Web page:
Many people are under the impression that Black hair has different elements than non-Black hair. Actually, the components of all hair types are essentially the same; it is in the way the elements of the hair are structured that result in the differences in texture. Often, the outer layer of the hair, called the cuticle, can be twice as thick for Black hair as it is for other types of hair. Black hair also tends to be drier because it is more difficult for the natural oil secretions to effectively penetrate the more tightly-curled hair. Gray hair is also in general, more resistant to coloring and chemical treatments than other hair colors.
Things You'll Need
How to Care for Your Gray African-American Hair Type
Decide whether you choose to wear your hair in a natural or relaxed style.
Decide whether you will let your hair “go gray” or color it hair to conceal your gray.
Select your hair care products based on your decision for hairstyle and color preference.
Wash your hair no more than once a week, gently massaging your scalp.
Carefully blot out excess water with a towel.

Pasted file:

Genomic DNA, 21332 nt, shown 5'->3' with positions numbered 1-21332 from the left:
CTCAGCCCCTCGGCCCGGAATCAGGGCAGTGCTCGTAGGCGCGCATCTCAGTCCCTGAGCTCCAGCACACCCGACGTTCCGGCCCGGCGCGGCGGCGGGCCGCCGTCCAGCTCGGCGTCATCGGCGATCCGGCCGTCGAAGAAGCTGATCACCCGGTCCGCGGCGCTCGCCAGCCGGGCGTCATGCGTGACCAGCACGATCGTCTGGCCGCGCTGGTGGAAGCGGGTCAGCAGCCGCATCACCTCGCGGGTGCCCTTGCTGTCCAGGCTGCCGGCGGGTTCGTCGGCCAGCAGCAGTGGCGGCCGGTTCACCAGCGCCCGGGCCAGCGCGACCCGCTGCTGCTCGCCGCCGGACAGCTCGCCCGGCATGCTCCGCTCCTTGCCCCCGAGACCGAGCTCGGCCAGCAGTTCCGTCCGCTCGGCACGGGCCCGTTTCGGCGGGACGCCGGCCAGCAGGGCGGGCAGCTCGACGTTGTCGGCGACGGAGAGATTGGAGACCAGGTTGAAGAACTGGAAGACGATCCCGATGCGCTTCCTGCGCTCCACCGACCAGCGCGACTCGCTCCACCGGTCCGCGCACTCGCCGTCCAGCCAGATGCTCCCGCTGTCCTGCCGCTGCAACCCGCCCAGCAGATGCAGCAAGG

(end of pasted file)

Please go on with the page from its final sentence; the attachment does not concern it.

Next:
Apply a leave-in deep conditioner.
Have your hair professionally cut at least every six weeks.
If desired, color your hair with a haircolor preparation made especially to cover gray.
Use a hair moisturizing lotion, or shea butter-type oil daily.
African-American hair tends to be more fragile than other types; therefore, take special care when combing and brushing your hair.
Using a special shampoo designed for graying hair will help alleviate a yellow tinge in your hair.
De-tangle your hair with upward instead of downward strokes.
Good nutritional habits will help to keep your gray hair healthy.
Gently mist your hair and scalp with a spray bottle in between shampooing especially if you sweat a lot or particular in sports and exercise.
Tie or cover your hair with a satin scarf or cap every night to protect it from excessive breakage.
References and ResourcesGeneral Information Black Hair
Caring for Gray Hair